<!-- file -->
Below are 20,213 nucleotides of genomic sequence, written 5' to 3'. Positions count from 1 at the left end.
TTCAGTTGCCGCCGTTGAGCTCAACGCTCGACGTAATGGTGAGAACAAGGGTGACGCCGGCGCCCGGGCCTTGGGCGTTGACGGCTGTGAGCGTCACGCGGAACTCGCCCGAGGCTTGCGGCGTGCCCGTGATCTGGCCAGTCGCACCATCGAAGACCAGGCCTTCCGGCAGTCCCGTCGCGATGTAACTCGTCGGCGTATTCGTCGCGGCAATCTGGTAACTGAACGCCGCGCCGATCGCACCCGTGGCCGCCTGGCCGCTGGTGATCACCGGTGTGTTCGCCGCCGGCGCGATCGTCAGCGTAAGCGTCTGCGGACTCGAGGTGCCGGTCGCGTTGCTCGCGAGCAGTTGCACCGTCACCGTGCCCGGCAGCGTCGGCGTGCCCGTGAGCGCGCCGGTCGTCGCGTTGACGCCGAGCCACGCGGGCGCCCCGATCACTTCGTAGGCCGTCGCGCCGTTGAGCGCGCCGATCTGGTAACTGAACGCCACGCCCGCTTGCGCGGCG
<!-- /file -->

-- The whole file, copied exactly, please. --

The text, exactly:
Below are 20,213 nucleotides of genomic sequence, written 5' to 3'. Positions count from 1 at the left end.
TTCAGTTGCCGCCGTTGAGCTCAACGCTCGACGTAATGGTGAGAACAAGGGTGACGCCGGCGCCCGGGCCTTGGGCGTTGACGGCTGTGAGCGTCACGCGGAACTCGCCCGAGGCTTGCGGCGTGCCCGTGATCTGGCCAGTCGCACCATCGAAGACCAGGCCTTCCGGCAGTCCCGTCGCGATGTAACTCGTCGGCGTATTCGTCGCGGCAATCTGGTAACTGAACGCCGCGCCGATCGCACCCGTGGCCGCCTGGCCGCTGGTGATCACCGGTGTGTTCGCCGCCGGCGCGATCGTCAGCGTAAGCGTCTGCGGACTCGAGGTGCCGGTCGCGTTGCTCGCGAGCAGTTGCACCGTCACCGTGCCCGGCAGCGTCGGCGTGCCCGTGAGCGCGCCGGTCGTCGCGTTGACGCCGAGCCACGCGGGCGCCCCGATCACTTCGTAGGCCGTCGCGCCGTTGAGCGCGCCGATCTGGTAACTGAACGCCACGCCCGCTTGCGCGGCG